web analytics
December 20, 2014 / 28 Kislev, 5775
 
At a Glance
InDepth
Sponsored Post
8000 meals Celebrate Eight Days of Chanukah – With 8,000 Free Meals Daily to Israel’s Poor

Join Meir Panim’s campaign to “light up” Chanukah for families in need.



War, Truth, And The Shadows Of Meaning


Beres-Louis-Rene

To them, I said, the truth would be literally nothing but the shadows of the images. That is certain. – Plato, The Republic

It is time to look behind the news. Operation Iraqi Freedom is officially concluded; U.S. operations in Afghanistan are reportedly moving in a similar direction. More generically, however, debate about combat operations, strategy and tactics remains ongoing.

Inevitably, we can reliably assume that similar debates will arise concerning still unforeseen theatres of conflict. To be sure, there is nothing wrong with the prospect of such debates. But, even in our persistently anarchic and self-help system of world politics, it is ultimately important to seek and understand the more underlying and recurring reasons for war.

Freud understood. Whether we will choose to support or oppose any particular conflict, core causes and correctives of all war lie deeply embedded in the largely unchanging nature of humankind. It follows that until we can begin to understand and reform this corrosively destructive nature, our entire species will remain both predatory and imperiled.

At its most basic or “molecular” level, what we have witnessed in Iraq, and what we still see clearly in Afghanistan and other places, especially Syria, Pakistan, Sudan, and North Korea, is the malignant tribalism of a chaotic world order. There exists, also, in several regional “theatres,” a resultant or at least associated fusion of sectarian violence with various explicit (aggressively non-negotiable) claims of “sacredness.”

The 19th century German philosopher Hegel once commented: “The State is the march of God in the world.” This observation now applies equally to certain sub-state, jihadist terrorist groups. Faced with the dizzying unreason of both already-sovereign and sovereignty-seeking “tribes,” states and aspiring states that routinely extend compelling promises of inclusion and immortality in exchange for “martyrdom,” our global system stands a steadily diminishing chance of permanent survival.

We must also consider another, unprecedented fusion, one that is quite literally dreadful. This is the coming together of atomic capability with possible leadership irrationality. Presently, such an ominous combination is most readily worrisome in Iran, and perhaps North Korea and Pakistan, but there are also many other areas in which decision-making elites could sometime choose to value certain presumed religious obligations (“holy war”) more highly than any “normal” preference for national or group self-preservation.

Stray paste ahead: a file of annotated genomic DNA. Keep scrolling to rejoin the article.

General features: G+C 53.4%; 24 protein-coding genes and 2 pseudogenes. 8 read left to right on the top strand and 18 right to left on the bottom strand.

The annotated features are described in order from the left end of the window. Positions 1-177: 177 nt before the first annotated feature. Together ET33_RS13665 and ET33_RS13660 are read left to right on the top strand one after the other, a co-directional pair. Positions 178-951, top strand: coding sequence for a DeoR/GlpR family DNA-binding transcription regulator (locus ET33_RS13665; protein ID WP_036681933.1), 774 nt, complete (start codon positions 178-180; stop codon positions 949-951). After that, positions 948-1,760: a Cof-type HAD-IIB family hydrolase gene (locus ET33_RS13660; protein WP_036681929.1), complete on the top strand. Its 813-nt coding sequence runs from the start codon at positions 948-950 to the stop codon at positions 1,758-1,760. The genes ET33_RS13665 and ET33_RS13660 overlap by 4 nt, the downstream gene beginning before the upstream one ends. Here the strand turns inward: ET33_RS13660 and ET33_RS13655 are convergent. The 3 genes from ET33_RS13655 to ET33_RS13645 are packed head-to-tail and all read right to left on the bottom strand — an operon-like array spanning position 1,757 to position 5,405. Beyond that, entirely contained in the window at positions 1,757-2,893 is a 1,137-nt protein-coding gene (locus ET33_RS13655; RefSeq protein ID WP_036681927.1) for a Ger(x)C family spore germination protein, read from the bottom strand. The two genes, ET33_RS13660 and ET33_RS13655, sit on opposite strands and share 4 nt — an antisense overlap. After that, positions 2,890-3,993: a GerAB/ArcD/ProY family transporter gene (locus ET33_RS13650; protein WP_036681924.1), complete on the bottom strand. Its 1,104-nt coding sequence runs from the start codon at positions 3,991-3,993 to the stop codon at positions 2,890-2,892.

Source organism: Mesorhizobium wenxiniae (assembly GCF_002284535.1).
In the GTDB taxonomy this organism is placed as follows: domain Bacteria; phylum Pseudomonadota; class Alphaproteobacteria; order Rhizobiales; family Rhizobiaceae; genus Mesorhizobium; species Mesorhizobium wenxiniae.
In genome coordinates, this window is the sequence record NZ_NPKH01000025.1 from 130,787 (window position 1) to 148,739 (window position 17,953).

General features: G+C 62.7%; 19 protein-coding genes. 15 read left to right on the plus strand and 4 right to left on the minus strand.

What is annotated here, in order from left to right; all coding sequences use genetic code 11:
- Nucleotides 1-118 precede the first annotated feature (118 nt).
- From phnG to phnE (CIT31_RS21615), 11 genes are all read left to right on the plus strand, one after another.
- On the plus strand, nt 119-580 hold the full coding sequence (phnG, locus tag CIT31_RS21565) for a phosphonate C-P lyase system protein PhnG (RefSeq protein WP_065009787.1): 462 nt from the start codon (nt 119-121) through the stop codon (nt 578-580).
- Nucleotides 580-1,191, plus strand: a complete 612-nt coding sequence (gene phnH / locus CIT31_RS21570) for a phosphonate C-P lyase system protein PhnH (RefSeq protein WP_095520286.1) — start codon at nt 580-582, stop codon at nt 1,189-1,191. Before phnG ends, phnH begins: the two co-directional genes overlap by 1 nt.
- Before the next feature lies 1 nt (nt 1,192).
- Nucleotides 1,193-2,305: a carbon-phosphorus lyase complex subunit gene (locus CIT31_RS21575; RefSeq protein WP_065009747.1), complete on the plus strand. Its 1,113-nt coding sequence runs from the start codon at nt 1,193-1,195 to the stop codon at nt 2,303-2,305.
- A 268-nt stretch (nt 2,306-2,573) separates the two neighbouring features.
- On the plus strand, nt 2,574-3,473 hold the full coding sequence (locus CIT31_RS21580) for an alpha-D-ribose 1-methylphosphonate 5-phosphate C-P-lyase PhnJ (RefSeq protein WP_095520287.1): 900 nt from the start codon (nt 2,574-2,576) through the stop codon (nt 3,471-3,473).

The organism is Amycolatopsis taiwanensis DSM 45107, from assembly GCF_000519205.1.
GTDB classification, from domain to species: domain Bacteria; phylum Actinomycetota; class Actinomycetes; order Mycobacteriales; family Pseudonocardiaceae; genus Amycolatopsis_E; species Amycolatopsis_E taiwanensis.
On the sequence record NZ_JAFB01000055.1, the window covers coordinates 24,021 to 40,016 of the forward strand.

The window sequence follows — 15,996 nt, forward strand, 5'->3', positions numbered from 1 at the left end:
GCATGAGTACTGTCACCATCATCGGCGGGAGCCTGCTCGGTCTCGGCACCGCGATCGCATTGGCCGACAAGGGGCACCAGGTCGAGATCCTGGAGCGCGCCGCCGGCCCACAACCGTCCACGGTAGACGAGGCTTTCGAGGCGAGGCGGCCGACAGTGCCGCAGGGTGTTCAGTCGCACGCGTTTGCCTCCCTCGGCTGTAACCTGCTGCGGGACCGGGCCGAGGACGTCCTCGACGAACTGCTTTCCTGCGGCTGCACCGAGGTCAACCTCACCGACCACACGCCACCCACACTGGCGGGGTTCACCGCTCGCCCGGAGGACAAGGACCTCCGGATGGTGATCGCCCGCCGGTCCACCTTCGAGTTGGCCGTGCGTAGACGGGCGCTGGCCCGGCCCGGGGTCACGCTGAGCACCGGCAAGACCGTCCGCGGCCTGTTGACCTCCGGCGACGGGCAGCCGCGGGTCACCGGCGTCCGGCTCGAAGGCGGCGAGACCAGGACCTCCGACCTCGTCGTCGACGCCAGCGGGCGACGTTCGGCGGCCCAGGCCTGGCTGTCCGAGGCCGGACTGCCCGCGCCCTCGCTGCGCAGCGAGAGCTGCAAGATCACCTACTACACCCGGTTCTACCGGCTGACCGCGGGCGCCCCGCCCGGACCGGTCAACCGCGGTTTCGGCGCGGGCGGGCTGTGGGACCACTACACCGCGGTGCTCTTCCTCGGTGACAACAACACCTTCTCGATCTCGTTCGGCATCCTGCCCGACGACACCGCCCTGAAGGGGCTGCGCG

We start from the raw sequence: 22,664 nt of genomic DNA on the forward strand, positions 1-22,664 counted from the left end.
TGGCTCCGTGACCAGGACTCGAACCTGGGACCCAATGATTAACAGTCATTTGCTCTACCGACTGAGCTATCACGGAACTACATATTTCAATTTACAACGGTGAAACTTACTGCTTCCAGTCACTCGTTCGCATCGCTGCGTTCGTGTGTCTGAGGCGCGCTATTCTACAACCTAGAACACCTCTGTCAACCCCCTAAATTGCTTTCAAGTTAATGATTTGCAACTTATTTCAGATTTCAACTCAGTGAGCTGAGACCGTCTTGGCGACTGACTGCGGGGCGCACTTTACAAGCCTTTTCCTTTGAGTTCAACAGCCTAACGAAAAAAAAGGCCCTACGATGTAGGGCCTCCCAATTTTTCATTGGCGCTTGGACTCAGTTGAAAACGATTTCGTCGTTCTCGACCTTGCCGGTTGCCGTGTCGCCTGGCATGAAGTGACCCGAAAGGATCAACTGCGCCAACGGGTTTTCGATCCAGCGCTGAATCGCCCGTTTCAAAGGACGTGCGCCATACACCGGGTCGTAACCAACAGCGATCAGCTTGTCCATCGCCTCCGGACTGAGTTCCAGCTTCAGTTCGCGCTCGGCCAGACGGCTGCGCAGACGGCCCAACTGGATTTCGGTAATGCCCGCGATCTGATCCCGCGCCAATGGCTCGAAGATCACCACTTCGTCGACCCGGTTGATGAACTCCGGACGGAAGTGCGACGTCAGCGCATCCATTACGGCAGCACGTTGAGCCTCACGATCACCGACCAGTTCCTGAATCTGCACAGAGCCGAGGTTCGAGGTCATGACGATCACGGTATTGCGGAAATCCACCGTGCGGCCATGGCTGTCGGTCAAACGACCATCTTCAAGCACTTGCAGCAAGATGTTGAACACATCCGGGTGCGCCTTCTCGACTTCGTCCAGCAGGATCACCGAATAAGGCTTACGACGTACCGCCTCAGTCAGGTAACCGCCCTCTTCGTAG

As a species, we cannot hope to “fix” any particular conflicts until we have first understood the underlying human basis of violent world politics. The grinding chaos of Iraq and Afghanistan is more productively identified as a symptom than as an actual disease. More noteworthy than any immediately recognizable issues of separatism, insurgency, and suicide bombing, is the tangible consequence of individual human death fears, and the corollary individual terrors of social or national exclusion.

Always, global violence and disorder have their roots in the much deeper pain of individuals. In the end, this primal malady is the ubiquitous incapacity of people, everywhere, to discover authentic meaning and comfort outside the (state or terror) group, and, instead, within themselves. In our own intellectual history, this trenchant observation was already offered in the mid-19th century by the American Transcendentalists Emerson and Thoreau.

Despite the undying worldwide hopes still associated with the United Nations, a system of collective security can never save us. Any enduring rescue must always lie elsewhere. Above all, we must first acknowledge that there is always a crucial inner meaning to world order and global civilization. This individual human meaning can only be uncovered amid a widening willingness to look beyond assorted group promises of personal salvation (“You will not die”) in exchange for organized barbarism (war or terrorism).

“Just wars,” as we have known from Grotius to Jefferson, have a valid place in the world. They must, however, be fought only to protect the innocent, never to slaughter anonymous noncombatant “others” in sordid and bloody bargains for personal immortality. More than anything else, perhaps, it is the “denial of death” by individuals that ultimately spawns war and terror.

Although still unrecognized, even in universities, there is no greater power in world affairs than the power over death. From the beginning, all principal violence in world politics has been driven by a contrived tribal conflict between and within nations, and by a conspicuously “sacred” promise to reward the “faithful” with freedom from mortality. A related promise has been to include each loyal believer in a privileged community of the elect.